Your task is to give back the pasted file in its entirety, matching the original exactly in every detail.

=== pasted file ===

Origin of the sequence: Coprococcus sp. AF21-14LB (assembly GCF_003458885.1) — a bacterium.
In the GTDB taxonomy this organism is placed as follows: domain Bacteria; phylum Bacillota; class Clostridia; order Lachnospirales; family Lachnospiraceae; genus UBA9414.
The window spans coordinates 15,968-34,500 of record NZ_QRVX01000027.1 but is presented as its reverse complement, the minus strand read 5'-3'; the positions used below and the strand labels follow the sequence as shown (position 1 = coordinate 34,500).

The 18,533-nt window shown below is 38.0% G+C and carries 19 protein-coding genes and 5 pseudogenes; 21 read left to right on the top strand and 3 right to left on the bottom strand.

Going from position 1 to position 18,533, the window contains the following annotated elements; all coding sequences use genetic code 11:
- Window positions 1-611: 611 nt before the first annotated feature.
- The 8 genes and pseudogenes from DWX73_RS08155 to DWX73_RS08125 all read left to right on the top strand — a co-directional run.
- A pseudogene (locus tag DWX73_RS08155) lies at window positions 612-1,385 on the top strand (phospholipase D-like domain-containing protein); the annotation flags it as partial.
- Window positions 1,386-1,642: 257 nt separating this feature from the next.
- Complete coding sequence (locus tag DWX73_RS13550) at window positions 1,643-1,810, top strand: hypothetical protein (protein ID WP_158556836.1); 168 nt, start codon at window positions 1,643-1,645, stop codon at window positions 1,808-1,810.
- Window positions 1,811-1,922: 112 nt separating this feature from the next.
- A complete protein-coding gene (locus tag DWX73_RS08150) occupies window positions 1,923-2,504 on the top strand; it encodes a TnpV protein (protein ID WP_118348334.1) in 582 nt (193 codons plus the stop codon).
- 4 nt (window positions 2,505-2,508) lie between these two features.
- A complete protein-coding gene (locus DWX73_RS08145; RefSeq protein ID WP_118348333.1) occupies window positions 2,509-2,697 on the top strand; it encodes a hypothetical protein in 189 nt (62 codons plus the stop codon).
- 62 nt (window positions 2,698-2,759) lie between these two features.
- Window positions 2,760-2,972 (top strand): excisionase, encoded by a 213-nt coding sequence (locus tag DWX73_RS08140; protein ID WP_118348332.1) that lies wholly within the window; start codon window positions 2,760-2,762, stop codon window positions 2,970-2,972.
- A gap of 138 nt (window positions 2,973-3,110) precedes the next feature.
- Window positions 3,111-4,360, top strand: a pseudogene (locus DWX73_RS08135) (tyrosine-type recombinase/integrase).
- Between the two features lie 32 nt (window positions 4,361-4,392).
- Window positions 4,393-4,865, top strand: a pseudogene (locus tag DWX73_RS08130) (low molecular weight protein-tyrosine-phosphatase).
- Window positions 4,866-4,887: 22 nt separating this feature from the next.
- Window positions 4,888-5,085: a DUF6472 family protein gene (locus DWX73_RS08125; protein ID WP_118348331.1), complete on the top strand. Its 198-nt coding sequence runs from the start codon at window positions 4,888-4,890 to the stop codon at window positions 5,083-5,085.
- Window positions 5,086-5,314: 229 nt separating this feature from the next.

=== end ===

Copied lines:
Origin of the sequence: Coprococcus sp. AF21-14LB (assembly GCF_003458885.1) — a bacterium.
In the GTDB taxonomy this organism is placed as follows: domain Bacteria; phylum Bacillota; class Clostridia; order Lachnospirales; family Lachnospiraceae; genus UBA9414.
The window spans coordinates 15,968-34,500 of record NZ_QRVX01000027.1 but is presented as its reverse complement, the minus strand read 5'-3'; the positions used below and the strand labels follow the sequence as shown (position 1 = coordinate 34,500).

The 18,533-nt window shown below is 38.0% G+C and carries 19 protein-coding genes and 5 pseudogenes; 21 read left to right on the top strand and 3 right to left on the bottom strand.

Going from position 1 to position 18,533, the window contains the following annotated elements; all coding sequences use genetic code 11:
- Window positions 1-611: 611 nt before the first annotated feature.
- The 8 genes and pseudogenes from DWX73_RS08155 to DWX73_RS08125 all read left to right on the top strand — a co-directional run.
- A pseudogene (locus tag DWX73_RS08155) lies at window positions 612-1,385 on the top strand (phospholipase D-like domain-containing protein); the annotation flags it as partial.
- Window positions 1,386-1,642: 257 nt separating this feature from the next.
- Complete coding sequence (locus tag DWX73_RS13550) at window positions 1,643-1,810, top strand: hypothetical protein (protein ID WP_158556836.1); 168 nt, start codon at window positions 1,643-1,645, stop codon at window positions 1,808-1,810.
- Window positions 1,811-1,922: 112 nt separating this feature from the next.
- A complete protein-coding gene (locus tag DWX73_RS08150) occupies window positions 1,923-2,504 on the top strand; it encodes a TnpV protein (protein ID WP_118348334.1) in 582 nt (193 codons plus the stop codon).
- 4 nt (window positions 2,505-2,508) lie between these two features.
- A complete protein-coding gene (locus DWX73_RS08145; RefSeq protein ID WP_118348333.1) occupies window positions 2,509-2,697 on the top strand; it encodes a hypothetical protein in 189 nt (62 codons plus the stop codon).
- 62 nt (window positions 2,698-2,759) lie between these two features.
- Window positions 2,760-2,972 (top strand): excisionase, encoded by a 213-nt coding sequence (locus tag DWX73_RS08140; protein ID WP_118348332.1) that lies wholly within the window; start codon window positions 2,760-2,762, stop codon window positions 2,970-2,972.
- A gap of 138 nt (window positions 2,973-3,110) precedes the next feature.
- Window positions 3,111-4,360, top strand: a pseudogene (locus DWX73_RS08135) (tyrosine-type recombinase/integrase).
- Between the two features lie 32 nt (window positions 4,361-4,392).
- Window positions 4,393-4,865, top strand: a pseudogene (locus tag DWX73_RS08130) (low molecular weight protein-tyrosine-phosphatase).
- Window positions 4,866-4,887: 22 nt separating this feature from the next.
- Window positions 4,888-5,085: a DUF6472 family protein gene (locus DWX73_RS08125; protein ID WP_118348331.1), complete on the top strand. Its 198-nt coding sequence runs from the start codon at window positions 4,888-4,890 to the stop codon at window positions 5,083-5,085.
- Window positions 5,086-5,314: 229 nt separating this feature from the next.